City Council Speaker Christine Quinn has her eye on the other half of City Hall. In her current position, she already represents New Yorkers.

So why does she feel so powerless that she supports outside action to force the city to do stuff — when she is the city?

The latest example of this odd behavior is her support (wishy-washy enough, yes, but that’s primary-season factional politics for you) for the NAACP Legal Defense and Education Fund’s complaint with the U.S. Department of Education over Gotham’s exam schools.

The exam schools are schools such as Stuyvesant, which offer free admission to the select group of students who can pass its standardized test every year.

The NAACP fund says that the test is discriminatory because its impacts are disparate — that is, not enough minority students pass the test.

“I think the NAACP has a point we should take a look at,” Quinn said in a radio interview yesterday, according to the Post.

Earlier this year, Quinn was even stronger in her support of a different action.

She said she was “extremely gratified” that a federal judge green-lighted a class-action lawsuit against the NYPD tactic of stop, question, and frisk, adding that the suit would speed NYPD reforms.

It’s one thing for Quinn to push other parts of the city government to change their practices.

It’s another thing altogether to support court or other outside action to force such changes.

New York City already labors under court mandates on everything from take-all-comers homeless policy to (as of recently) firefighter hiring.

These mandates cost money. They also harm the city’s ability to just plain manage itself as it sees fit.

If courts and other electorally unaccountable can manage the city, why do we even need a mayor?

You may also like

New York’s pricey hospitals draw pushback from labor

A City Council hearing in Manhattan on Thursday promises a rare scene in New York politics: hospitals playing defense. The council is debating whether to establish a watchdog agency focused on the high price of hospital care in New York, with a goal of helping the city and other employers contain the rapidly rising cost of health benefits for workers. Read More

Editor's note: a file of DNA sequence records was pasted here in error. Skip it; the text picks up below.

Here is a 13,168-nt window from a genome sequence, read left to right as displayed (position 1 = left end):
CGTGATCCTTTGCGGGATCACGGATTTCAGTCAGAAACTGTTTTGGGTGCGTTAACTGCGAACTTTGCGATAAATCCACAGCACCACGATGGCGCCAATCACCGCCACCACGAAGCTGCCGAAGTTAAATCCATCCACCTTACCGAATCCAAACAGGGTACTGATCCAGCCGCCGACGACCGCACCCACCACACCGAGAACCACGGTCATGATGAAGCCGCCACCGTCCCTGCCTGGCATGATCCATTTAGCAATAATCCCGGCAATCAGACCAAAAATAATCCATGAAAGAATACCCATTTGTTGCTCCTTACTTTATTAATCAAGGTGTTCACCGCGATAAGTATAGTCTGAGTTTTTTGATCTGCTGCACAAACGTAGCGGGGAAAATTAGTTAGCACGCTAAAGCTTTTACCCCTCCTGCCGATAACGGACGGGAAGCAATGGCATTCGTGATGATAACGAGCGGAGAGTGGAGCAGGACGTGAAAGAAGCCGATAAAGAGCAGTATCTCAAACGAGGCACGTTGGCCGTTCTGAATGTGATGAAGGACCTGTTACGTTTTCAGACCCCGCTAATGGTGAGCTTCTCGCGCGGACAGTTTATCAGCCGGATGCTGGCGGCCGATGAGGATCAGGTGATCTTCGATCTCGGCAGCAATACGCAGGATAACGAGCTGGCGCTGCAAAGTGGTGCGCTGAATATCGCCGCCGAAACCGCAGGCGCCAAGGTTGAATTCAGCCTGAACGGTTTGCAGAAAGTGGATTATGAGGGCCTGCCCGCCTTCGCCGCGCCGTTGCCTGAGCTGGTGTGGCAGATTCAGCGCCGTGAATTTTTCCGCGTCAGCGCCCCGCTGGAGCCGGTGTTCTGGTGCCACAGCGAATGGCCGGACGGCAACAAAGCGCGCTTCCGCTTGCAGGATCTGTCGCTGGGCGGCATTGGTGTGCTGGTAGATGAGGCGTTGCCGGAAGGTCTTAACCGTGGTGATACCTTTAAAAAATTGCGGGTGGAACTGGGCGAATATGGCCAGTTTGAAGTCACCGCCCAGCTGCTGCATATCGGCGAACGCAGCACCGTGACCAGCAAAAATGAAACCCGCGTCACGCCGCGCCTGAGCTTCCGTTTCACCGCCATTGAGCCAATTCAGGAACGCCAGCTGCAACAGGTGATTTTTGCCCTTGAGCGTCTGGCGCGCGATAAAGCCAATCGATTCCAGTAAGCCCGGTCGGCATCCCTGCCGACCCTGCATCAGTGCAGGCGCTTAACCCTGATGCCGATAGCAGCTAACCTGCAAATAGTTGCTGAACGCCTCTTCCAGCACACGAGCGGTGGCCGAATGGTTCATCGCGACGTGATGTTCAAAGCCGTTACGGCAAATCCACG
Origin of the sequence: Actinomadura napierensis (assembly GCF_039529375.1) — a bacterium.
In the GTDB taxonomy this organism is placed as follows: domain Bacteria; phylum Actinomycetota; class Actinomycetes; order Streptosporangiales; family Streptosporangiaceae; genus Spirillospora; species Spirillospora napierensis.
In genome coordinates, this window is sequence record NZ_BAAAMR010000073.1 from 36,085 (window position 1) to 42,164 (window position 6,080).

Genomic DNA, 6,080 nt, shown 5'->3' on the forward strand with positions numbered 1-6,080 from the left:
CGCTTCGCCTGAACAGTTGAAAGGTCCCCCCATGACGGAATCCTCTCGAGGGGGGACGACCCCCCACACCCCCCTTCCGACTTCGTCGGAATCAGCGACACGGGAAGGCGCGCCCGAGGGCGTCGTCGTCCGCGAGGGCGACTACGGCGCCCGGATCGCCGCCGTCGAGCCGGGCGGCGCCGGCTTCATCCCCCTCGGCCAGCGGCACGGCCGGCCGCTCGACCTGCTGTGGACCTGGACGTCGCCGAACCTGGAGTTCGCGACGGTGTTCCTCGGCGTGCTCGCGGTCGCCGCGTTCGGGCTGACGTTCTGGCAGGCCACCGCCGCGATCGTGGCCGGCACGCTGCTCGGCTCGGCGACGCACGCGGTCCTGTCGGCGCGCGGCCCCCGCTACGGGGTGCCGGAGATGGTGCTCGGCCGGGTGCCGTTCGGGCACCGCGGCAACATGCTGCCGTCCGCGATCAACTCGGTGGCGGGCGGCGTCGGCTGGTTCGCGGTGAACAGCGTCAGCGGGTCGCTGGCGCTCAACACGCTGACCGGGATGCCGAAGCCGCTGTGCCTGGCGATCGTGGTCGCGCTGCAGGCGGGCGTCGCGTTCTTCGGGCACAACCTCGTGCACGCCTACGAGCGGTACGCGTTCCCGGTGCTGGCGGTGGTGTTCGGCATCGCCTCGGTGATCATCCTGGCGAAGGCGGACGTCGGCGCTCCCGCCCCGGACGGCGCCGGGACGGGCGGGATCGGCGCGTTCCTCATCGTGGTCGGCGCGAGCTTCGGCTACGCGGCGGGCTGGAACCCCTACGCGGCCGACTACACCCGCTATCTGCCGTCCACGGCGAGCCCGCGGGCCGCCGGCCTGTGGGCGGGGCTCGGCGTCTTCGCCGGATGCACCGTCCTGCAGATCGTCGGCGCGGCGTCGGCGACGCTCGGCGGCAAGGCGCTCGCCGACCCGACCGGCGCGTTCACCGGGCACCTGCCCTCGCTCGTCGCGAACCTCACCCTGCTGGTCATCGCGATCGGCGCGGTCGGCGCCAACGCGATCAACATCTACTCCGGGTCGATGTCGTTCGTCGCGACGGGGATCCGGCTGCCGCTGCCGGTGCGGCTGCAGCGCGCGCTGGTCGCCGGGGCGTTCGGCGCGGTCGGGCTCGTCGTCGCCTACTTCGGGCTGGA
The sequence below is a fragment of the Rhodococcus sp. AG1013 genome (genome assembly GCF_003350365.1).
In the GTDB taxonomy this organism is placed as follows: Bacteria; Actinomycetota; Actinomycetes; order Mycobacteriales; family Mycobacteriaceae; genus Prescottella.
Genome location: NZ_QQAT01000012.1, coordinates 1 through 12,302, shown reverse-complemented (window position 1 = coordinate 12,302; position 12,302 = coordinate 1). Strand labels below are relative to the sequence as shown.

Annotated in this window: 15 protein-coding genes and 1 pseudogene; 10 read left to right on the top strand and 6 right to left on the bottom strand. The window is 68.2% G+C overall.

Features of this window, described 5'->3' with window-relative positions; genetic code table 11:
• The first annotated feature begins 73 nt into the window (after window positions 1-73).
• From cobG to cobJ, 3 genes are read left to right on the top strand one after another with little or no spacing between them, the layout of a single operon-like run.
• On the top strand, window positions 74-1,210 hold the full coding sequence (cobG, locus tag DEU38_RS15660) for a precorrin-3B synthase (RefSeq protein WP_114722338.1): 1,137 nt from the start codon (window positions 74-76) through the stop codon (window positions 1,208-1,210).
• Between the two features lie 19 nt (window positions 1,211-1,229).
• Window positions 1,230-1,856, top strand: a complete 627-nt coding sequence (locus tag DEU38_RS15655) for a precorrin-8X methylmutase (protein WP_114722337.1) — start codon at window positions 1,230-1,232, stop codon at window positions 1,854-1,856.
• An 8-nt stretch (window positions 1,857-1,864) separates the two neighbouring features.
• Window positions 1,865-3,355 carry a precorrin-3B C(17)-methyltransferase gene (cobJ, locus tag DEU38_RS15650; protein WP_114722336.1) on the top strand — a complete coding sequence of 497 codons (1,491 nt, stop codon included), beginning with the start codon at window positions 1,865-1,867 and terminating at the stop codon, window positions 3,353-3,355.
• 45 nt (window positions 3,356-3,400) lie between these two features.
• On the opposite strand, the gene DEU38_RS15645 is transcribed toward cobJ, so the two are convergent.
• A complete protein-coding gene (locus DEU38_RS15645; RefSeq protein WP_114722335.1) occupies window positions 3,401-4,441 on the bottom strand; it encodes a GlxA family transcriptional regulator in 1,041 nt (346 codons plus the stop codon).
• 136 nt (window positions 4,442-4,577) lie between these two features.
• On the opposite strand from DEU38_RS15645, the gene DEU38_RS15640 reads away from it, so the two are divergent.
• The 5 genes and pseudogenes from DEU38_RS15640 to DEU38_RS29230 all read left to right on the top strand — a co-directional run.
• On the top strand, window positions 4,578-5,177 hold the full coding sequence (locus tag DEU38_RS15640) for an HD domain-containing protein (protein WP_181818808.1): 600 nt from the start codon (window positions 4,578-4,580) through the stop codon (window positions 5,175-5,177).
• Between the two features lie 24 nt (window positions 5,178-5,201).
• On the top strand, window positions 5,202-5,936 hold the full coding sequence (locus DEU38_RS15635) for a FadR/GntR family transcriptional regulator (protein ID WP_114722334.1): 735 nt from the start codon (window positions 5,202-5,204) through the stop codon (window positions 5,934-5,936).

On College Readiness, Comptroller Asks Wrong Question, Delivers Flawed Answer 

Graduation rates are rising while standards for graduation are falling. It begs the question: What number of graduating students are college ready? Read More

A Look at Covid Learning Loss in NYC

New York City set an example worthy of approbation and emulation by publishing their grade 3-8 test results in math and English language arts. Read More

Judge, Jury and … CFO?

A state court judge at a hearing this morning will consider whether to interfere with New York City authority over its own budget by ordering a preliminary injunction that ices a portion of Gotham’s recently enacted FY 23 city budget. Read More

NY’s jobs recovery now strongest downstate

The Empire State's private-sector employment gains over the past year have been increasingly concentrated in New York City. Read More

NYC’s out-migration fueled NY state’s record population drop in 2020-21

A huge outflow of residents from New York City accounted for nearly all of New York State's record single-year population loss following the Covid-19 outbreak Read More

As a Supreme Court Ruling Loomed, Cuomo Bent His Own Rules on COVID ‘Clusters’

In the midst of the constitutional showdown over his pandemic policies, Governor Cuomo made changes to a disputed Brooklyn 'cluster zone' that seemed to contradict his own declared guidelines. Read More